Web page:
Yet the mercenary players who went on the 'rebel' tours during the boycott years have been welcomed back with open arms. Graham Gooch, who led the first group of scabs, was later made England captain and then a batting coach. The second group of 'rebels' had their suspensions commuted when South Africa came out of isolation. John Emburey was recalled to the England team in his forties to trundle his patented brand of non-spinning off-breaks, before taking up a coaching role at Middlesex, alongside Mike Gatting, the scabs' captain. This thoroughly unpleasant character once justified his obscenity-strewn argument with a Pakistani umpire by asking, 'Does Maggie back down when she's given no choice?' He recently dispensed advice to the England players to boycott a tour of Zimbabwe, clearly an issue on which he can claim the moral high ground! The tour manager for Gatting's troupe was David Graveney, now England's chair of selectors.
Despite Graveney's CV, the virtual monoethnicity of the series (Jason Gillespie has an Aboriginal grandparent) is not down to a deliberate policy of exclusion. With the possible exception of Owais Shah, there aren't many non-white English county players with a good claim to a test place. But the message sent to black and Asian players down the years has been unmistakeable - that they never quite 'belonged'. David Frith, former editor of Wisden Cricket Monthly, once complained that Devon Malcolm 'acts, thinks, sounds and looks like a Jamaican. This hits the English cricket lover where it hurts.' Gladstone Small was patronised, Chris Lewis was said to have an attitude problem, and Alex Tudor's injury problems were always doubted. This isn't to argue that all these players were world beaters or above criticism, but that the tone of that criticism owed more to the racist stereotype of the lazy, stupid black man than 'apolitical' commentators would admit.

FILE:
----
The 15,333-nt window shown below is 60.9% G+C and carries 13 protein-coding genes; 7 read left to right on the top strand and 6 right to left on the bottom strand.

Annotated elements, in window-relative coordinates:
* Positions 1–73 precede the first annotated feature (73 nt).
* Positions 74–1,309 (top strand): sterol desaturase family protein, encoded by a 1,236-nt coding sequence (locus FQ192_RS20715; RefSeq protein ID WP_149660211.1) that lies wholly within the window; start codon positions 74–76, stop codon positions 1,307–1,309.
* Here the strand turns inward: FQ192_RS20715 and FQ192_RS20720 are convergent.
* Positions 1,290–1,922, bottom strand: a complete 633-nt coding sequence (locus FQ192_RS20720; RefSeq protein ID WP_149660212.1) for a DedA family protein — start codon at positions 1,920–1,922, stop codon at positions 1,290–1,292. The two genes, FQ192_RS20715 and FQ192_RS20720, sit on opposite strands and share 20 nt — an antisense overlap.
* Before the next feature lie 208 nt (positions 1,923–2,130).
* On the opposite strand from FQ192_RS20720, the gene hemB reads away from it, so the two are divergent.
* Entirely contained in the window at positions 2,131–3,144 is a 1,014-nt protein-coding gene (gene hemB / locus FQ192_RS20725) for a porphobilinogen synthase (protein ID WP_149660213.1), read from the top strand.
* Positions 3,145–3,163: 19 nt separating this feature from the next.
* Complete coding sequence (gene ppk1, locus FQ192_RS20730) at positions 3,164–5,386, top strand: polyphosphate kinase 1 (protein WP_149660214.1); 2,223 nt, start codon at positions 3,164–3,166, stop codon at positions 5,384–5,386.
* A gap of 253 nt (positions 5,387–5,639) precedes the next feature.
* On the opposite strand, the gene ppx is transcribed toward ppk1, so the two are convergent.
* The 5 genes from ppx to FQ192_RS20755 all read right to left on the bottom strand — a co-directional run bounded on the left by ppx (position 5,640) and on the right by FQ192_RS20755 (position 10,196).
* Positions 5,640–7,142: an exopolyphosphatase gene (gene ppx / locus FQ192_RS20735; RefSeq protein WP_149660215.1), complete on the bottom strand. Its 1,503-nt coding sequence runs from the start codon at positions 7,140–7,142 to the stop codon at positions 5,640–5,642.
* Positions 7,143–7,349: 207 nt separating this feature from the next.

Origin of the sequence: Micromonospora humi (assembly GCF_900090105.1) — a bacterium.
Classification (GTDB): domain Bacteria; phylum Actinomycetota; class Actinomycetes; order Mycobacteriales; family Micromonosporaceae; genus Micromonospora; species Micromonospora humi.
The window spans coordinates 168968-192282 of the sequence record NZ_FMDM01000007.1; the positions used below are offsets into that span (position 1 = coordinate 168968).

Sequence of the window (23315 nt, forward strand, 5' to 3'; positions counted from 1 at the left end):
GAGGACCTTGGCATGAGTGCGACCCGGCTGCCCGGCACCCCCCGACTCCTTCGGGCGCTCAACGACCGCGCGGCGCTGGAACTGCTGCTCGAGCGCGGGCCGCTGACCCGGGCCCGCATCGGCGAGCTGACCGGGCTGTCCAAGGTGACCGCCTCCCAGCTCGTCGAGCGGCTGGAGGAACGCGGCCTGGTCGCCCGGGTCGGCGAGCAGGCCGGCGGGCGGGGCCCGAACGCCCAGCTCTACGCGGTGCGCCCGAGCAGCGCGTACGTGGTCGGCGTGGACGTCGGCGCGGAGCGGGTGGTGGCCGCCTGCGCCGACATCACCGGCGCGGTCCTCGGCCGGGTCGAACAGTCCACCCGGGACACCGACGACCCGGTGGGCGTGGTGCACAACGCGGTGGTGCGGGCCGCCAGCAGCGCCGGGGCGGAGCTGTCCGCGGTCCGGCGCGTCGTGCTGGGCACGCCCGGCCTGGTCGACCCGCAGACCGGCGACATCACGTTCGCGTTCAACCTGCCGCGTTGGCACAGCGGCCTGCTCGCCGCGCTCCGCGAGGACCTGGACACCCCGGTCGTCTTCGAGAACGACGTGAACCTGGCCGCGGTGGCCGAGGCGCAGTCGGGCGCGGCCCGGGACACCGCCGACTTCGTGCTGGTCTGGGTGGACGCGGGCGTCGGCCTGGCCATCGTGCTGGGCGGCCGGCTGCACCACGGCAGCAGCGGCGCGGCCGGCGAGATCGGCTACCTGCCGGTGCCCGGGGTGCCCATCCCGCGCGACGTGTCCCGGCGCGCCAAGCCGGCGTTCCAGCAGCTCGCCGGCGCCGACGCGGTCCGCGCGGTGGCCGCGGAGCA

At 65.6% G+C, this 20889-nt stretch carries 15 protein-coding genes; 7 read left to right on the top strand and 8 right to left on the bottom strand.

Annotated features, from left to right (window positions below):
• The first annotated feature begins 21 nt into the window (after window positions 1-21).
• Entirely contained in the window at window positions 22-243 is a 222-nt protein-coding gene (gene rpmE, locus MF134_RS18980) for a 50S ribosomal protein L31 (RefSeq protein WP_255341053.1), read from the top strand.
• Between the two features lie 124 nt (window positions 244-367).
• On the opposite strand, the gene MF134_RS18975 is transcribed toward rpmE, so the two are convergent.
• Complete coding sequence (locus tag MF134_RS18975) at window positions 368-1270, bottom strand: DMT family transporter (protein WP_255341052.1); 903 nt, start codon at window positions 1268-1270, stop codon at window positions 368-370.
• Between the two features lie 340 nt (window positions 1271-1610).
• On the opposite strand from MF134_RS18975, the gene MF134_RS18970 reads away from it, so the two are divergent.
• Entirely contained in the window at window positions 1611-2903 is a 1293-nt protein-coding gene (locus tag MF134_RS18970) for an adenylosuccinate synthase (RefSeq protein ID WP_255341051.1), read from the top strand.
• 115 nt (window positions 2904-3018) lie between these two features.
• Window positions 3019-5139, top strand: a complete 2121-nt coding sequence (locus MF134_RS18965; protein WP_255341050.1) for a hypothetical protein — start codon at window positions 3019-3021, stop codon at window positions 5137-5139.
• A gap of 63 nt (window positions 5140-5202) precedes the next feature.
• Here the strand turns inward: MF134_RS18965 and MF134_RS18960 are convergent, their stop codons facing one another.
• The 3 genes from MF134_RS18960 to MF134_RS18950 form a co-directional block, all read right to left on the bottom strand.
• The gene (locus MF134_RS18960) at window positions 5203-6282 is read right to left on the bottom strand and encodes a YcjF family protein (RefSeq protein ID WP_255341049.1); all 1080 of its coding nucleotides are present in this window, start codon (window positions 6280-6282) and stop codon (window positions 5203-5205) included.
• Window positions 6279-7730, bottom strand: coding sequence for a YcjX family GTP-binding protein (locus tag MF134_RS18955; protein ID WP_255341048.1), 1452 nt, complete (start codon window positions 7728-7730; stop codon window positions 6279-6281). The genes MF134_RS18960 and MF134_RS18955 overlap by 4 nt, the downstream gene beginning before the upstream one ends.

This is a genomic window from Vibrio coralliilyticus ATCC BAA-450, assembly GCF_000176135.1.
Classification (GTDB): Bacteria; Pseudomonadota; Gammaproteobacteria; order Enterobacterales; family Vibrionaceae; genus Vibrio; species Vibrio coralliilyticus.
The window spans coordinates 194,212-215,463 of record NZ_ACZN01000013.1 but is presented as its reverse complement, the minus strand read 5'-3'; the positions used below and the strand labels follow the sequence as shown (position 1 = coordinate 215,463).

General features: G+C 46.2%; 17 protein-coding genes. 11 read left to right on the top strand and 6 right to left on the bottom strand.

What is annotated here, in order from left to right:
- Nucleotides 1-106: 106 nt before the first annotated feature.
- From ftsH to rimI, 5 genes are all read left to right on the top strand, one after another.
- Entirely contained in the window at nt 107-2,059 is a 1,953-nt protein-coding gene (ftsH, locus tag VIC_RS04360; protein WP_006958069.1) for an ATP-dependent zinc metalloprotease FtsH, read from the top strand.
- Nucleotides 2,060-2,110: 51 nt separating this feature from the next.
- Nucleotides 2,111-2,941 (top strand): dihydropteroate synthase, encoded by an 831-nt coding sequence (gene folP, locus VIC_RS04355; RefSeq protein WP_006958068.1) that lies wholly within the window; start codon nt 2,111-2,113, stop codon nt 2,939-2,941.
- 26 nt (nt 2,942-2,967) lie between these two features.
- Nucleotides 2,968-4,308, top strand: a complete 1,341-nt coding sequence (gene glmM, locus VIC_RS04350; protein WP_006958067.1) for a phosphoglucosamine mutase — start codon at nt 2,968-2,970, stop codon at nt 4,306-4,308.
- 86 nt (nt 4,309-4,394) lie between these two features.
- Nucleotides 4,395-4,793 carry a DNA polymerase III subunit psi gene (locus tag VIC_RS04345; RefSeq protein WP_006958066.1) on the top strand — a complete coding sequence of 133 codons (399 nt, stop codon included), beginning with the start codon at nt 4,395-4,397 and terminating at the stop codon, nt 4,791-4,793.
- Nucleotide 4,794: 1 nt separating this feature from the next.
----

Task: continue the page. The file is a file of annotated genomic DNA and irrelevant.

Perhaps such attitudes help to explain the current dearth of top level Afro-Caribbean cricketers. For Asian players the answer lies in an amateur structure which completely undervalues their teams, marginalised because white opponents apparently cannot make simple cultural accommodations regarding food or prayer times. All are badly served by the sad disrepair of state school cricket - the result of overworked teachers and the sell-off of playing fields. In many inner cities, where enthusiasm for cricket is often the highest, there isn't a pitch for miles. My own team, most of who live in Hackney, east London, have to travel to Watford to find an affordable, council-run ground.
It's difficult to see England building a period of competitive dominance on this fragile basis. But if they do, it will only be grist to the mill of those on the current crusade to inculcate 'British values'. The Tebbit test - who do you cheer for when England play, India or Pakistan? - is back with a vengeance. Only now it seems if you fail it you'll be deported. The idea that in a globalised world people might have complex cultural identities fills the right wing with dread. So they retreat into a nostalgic reverie for an idyllic England that never existed, but which cricket is meant to symbolise. But like most sports and pastimes, cricket's joy is in community, companionship, a test of skill and technique that could, in a world that wasn't scarred by class and racism, be on a truly level playing field. Until we create such a world we'll have to do with an approximation - hopefully one in which that stupid WG Grace impersonator on Channel 4 is forced to shut up.